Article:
3 Myths and Misconceptions
With 300 million active users each month and 70 million photos shared each day, Instagram seems like a no-brainer for brands looking to gain exposure. But a recent survey by Yesmail found that while 80 percent of brands use Facebook and 82 percent manage a Twitter account, a paltry 23 percent have active Instagram profiles.
Could it be just a case of misunderstanding, or are these brands making a conscious effort to stay off of the photo-sharing app? If businesses knew just how effectively Instagram could round out brand recognition and customer interaction, no brand would be caught without a profile. Debunking a few of the myths and misconceptions brands have about Instagram can help remove some of the roadblocks stopping them from utilizing what could be an effective marketing strategy.
Myth #1: Instagram is only for visual products
It’s true that visual products–from makeup to skateboards–show particularly well on Instagram. In many cases, Instagram serves as customer education by allowing brands a platform for demonstration, inspiration, and ideas. But if you sell a product or service that is less visually inclined, don’t miss out on an excellent opportunity to show off your business.
By posting pictures of work culture, events, and other interesting tidbits, you give customers a peek into operations. It gives the public a chance to get to know your brand better and generates interest in brand news and even individual employees. By offering an Instagram profile along with other social media platforms, brands score a human element that can’t always be replicated on Facebook and Twitter.
Myth #2: Instagram is only for big brands
Nike tops the chart for brands on Instagram: The sportswear giant boasts 10.7 million followers. Other heavy hitters include Victoria’s Secret (9.7 million), H&M (4.9 million), and Louis Vuitton (3.8 million). They’re the numbers that most brands can only dream of, so smaller businesses might feel as though Instagram is reserved for internationally recognized brands only.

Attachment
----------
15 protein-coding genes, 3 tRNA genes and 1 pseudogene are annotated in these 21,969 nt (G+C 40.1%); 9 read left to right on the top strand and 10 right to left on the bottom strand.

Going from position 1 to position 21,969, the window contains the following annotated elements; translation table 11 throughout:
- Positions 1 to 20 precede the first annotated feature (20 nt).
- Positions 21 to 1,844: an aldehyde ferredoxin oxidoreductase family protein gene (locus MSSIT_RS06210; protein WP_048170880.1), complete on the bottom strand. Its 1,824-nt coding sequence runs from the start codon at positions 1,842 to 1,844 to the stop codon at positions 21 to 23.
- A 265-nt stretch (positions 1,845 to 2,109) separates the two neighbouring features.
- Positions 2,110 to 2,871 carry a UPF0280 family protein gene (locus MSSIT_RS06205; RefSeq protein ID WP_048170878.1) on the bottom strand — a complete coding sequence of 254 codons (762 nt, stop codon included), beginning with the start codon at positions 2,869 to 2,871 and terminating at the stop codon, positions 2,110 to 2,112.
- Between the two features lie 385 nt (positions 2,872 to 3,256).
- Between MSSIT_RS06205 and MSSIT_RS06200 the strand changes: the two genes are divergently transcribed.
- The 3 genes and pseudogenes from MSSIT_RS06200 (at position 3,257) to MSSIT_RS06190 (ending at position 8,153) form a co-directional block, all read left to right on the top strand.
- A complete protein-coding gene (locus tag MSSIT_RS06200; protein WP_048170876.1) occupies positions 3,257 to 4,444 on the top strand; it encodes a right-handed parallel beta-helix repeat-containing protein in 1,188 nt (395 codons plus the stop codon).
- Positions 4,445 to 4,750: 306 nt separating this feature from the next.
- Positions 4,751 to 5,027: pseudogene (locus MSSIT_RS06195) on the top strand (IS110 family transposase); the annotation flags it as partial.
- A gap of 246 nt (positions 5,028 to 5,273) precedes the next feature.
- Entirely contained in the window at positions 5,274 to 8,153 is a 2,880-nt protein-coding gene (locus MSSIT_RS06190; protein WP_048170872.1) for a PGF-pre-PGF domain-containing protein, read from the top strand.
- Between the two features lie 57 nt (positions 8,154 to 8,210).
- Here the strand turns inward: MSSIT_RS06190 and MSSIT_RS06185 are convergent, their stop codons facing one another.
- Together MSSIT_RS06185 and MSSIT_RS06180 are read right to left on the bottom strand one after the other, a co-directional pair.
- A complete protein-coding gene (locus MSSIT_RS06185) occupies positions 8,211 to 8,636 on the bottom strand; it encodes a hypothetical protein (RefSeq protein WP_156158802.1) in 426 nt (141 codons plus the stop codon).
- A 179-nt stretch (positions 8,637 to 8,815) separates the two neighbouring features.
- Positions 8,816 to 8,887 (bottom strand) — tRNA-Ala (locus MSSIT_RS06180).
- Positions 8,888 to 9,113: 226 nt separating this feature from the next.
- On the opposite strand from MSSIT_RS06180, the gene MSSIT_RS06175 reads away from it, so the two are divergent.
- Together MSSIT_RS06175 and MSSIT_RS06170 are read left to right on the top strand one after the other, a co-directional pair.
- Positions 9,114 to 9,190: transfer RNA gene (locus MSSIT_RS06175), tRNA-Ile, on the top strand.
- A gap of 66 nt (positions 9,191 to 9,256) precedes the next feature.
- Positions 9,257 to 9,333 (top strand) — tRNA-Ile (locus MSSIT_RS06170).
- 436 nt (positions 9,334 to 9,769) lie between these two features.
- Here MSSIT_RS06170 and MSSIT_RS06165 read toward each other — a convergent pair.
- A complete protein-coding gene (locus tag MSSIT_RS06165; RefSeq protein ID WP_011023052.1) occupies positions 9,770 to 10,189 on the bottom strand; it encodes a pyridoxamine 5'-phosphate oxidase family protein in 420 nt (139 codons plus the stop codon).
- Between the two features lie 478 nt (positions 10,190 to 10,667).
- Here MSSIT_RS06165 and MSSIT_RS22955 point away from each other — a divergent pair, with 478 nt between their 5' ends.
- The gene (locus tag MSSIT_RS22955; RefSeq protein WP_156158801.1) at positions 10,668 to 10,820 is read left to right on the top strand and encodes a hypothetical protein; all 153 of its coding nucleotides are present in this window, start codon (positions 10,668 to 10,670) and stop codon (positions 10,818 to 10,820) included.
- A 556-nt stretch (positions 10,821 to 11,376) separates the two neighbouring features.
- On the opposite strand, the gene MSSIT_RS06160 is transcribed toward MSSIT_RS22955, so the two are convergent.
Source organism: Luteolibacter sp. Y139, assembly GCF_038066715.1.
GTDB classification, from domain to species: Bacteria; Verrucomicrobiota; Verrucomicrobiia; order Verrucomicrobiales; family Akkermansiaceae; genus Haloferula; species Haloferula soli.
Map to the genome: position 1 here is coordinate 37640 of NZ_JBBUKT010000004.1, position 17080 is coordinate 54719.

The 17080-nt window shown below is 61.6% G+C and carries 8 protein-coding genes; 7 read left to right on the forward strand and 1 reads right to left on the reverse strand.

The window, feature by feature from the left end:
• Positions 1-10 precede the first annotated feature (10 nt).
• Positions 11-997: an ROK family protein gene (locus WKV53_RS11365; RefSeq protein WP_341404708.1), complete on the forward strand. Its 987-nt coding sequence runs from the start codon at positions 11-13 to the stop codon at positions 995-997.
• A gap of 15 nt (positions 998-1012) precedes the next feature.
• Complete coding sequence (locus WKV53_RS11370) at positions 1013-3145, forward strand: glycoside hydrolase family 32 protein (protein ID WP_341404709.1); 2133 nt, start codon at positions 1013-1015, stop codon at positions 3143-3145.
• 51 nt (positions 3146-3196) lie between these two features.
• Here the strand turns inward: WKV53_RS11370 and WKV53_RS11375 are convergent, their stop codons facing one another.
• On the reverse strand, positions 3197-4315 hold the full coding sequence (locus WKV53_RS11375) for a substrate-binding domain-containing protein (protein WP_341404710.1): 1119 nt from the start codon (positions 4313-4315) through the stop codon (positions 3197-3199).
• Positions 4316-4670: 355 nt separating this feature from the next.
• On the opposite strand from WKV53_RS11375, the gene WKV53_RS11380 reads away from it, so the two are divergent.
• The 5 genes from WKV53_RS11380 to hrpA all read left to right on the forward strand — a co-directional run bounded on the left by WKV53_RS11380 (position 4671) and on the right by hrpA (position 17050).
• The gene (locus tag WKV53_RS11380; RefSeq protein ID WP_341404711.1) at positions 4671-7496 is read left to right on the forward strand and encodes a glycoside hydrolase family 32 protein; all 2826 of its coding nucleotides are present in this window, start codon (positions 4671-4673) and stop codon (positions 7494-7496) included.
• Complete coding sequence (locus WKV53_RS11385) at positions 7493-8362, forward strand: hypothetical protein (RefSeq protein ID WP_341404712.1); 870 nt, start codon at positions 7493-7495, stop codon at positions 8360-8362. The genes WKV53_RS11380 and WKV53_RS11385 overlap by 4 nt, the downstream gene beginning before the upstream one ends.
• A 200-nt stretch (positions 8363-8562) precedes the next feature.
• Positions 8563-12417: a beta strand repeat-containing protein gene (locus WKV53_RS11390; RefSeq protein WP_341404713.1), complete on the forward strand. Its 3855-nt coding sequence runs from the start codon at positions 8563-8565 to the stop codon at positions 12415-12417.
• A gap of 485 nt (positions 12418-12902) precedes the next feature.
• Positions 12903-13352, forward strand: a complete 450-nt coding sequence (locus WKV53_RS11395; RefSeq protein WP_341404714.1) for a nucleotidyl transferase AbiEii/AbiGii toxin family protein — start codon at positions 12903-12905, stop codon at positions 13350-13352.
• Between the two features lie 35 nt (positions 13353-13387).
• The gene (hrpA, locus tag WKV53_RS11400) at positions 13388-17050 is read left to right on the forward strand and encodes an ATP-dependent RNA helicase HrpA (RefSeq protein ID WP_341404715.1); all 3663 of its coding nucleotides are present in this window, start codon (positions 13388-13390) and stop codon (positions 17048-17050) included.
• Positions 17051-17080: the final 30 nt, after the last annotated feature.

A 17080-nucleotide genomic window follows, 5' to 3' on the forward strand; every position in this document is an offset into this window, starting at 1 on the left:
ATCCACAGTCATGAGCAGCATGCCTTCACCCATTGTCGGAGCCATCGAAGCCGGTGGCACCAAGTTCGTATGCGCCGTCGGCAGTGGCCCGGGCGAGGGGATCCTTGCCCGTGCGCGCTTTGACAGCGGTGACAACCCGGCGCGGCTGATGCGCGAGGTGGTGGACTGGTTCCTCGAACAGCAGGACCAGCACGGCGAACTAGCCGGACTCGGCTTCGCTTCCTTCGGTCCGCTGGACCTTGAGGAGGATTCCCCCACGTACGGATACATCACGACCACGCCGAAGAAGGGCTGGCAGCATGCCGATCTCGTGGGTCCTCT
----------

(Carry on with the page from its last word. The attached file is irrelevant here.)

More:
It’s true that big brands can amass cult-like followings on Instagram, but smaller businesses can make an impact, too. Instagram is particularly effective for local advertising: An individual looking for a great gelato restaurant is going to search hashtags based on location rather than a generic term. This allows smaller brands to bring in local and niche foot traffic based on small-yet-powerful Instagram accounts that see their small size as an advantage. Big isn’t always necessarily better, especially for local businesses that rely on physical patronage.
Myth #3: Instagram is hard to track
When compared to the integrated analytics tools offered by Facebook and Twitter, it’s true that Instagram is lacking. Instagram doesn’t have statistics and analytics built into the app, so you might feel safer sticking with social media platforms where you can measure clicks and interactions.
But, thanks to third-party apps and statistics, you can still measure the effectiveness of your Instagram profile. Services such as Statigram and Nitrogram provide valuable insights into hashtag activity, engagement rates, and impressions for Instagram users. They might not be as sophisticated as Facebook’s tools, but can suffice as a way to measure the impact Instagram can have.
Long story short: Brands should offer a full menu of social networking platforms. A few well-maintained social media profiles–including the decidedly casual Instagram–gives customers a chance to interact with brands in a way that is unmatched by other marketing methods.